I found Sidney Rigdon contending for the right to lead the Church and in a few days the Twelve Apostles arrived, and when Bro. Brigham Young rose before the people and spoke, it was very easy to see who possessed the mantle of Joseph Smith. Truly, as Jesus said, my sheep hear my voice, but a stranger they will not follow, for many said when they heard Brigham talk, truly it was not Brigham, but the voice of Joseph.
At the fall conference Brother Brigham called me to be a member of the High Council in the place of one who had apostatized. The remainder of this year I attended regularly meetings of the High Council and many cases were brought before us and a number were cut off the Church, and truly it was a time of great excitement.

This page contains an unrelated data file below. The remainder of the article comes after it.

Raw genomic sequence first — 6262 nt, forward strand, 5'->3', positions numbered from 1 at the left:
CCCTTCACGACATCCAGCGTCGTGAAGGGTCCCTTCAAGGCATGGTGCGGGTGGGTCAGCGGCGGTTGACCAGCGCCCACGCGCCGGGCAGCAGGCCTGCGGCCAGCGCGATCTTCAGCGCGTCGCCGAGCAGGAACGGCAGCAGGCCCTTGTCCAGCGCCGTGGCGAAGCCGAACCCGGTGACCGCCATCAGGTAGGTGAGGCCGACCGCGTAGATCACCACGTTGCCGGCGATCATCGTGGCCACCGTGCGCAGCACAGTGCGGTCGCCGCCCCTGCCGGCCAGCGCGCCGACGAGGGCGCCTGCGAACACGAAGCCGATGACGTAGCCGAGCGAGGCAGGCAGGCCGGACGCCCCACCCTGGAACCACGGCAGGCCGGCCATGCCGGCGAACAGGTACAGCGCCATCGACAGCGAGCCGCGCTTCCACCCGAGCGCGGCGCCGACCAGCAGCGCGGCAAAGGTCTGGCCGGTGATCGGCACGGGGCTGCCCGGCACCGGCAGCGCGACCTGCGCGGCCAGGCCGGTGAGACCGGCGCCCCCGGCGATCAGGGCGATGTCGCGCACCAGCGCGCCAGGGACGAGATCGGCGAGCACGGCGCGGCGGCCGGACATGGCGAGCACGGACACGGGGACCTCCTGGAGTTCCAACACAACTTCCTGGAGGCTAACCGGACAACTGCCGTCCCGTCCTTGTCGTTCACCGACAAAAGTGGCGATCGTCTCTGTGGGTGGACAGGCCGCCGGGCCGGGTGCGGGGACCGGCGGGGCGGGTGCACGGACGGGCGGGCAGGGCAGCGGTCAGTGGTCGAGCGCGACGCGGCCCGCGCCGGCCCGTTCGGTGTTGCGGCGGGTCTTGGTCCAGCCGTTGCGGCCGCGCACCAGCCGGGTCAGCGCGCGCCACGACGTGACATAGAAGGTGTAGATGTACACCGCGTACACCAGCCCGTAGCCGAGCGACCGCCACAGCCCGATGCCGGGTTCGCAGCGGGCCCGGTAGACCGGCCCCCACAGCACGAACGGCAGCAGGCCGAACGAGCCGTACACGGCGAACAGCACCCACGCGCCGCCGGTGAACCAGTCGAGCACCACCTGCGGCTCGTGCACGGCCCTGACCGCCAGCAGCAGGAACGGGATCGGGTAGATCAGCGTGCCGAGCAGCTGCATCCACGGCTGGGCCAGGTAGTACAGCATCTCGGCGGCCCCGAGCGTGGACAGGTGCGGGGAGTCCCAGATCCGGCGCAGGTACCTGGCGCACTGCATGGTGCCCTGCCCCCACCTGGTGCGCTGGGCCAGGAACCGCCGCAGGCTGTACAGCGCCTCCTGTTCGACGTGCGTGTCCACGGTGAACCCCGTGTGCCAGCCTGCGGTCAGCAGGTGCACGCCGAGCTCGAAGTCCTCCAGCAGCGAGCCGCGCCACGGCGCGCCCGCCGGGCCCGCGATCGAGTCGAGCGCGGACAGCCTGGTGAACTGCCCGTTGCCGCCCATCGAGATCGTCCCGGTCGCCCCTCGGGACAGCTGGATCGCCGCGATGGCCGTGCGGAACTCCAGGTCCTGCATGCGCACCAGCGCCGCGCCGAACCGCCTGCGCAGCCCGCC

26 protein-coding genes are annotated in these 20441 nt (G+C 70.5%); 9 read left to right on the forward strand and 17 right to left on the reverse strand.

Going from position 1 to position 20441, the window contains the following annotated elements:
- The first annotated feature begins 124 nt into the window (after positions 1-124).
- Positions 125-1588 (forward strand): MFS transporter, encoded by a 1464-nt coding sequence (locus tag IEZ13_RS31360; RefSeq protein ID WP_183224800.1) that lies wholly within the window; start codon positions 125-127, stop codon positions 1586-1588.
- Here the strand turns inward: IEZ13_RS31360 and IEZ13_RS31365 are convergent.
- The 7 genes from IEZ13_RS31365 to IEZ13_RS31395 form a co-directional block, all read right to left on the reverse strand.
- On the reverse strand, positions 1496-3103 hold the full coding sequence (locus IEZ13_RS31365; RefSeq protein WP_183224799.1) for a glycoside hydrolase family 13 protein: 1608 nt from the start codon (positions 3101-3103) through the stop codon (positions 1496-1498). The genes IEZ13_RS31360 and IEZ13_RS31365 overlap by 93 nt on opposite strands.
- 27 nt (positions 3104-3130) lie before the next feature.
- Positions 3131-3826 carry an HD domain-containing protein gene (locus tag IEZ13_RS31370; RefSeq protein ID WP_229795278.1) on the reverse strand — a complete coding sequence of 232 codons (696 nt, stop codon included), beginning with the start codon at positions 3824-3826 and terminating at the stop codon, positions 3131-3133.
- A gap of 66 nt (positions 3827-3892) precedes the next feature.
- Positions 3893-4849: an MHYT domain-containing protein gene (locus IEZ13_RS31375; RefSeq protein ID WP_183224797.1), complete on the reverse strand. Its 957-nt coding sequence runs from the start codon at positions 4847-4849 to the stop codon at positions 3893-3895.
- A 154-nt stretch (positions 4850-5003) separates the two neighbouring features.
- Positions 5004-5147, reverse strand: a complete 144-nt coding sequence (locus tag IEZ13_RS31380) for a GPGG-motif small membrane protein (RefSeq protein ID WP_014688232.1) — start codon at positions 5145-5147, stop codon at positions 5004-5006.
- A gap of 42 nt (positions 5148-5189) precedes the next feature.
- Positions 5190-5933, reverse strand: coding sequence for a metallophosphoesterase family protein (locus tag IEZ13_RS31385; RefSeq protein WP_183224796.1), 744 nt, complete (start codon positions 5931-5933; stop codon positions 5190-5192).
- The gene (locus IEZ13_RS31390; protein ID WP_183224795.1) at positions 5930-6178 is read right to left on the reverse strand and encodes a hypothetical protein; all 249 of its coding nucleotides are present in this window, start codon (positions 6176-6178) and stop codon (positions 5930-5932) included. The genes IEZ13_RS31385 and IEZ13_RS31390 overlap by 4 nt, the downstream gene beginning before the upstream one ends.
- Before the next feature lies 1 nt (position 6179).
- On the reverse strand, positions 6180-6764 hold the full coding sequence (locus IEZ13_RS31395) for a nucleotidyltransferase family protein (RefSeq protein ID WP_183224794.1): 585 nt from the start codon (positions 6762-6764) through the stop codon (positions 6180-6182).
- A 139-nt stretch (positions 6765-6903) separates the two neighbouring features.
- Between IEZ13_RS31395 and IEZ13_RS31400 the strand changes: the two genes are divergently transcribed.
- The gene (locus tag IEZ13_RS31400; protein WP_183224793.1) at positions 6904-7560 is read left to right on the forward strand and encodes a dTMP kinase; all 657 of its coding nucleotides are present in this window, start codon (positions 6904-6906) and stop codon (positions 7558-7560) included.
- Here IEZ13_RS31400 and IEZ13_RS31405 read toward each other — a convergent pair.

About December first, I was called to go east with Brother Parley P. Pratt and Pelatiah Brown on a mission. During the remainder of the winter and the following spring, I presided over the Boston conference and was also an agent to collect tithing. Quite a number were added to the Church and many were cut off for apostasy; there was much excitement. We had excellent meetings during my stay and I enjoyed much of the spirit of God; many that were sick were healed under my hands and the gifts and blessings were made manifest among the faithful Saints. Elder Parley P. Pratt visited me and gave me much good instruction, which aided me in my labors. About the first part of May I was counseled to gather up all the Saints to Nauvoo that could go from Boston conference and the regions around, which I most willingly did, having a desire to see my home; we reached Nauvoo about the first of June all well and in good spirits.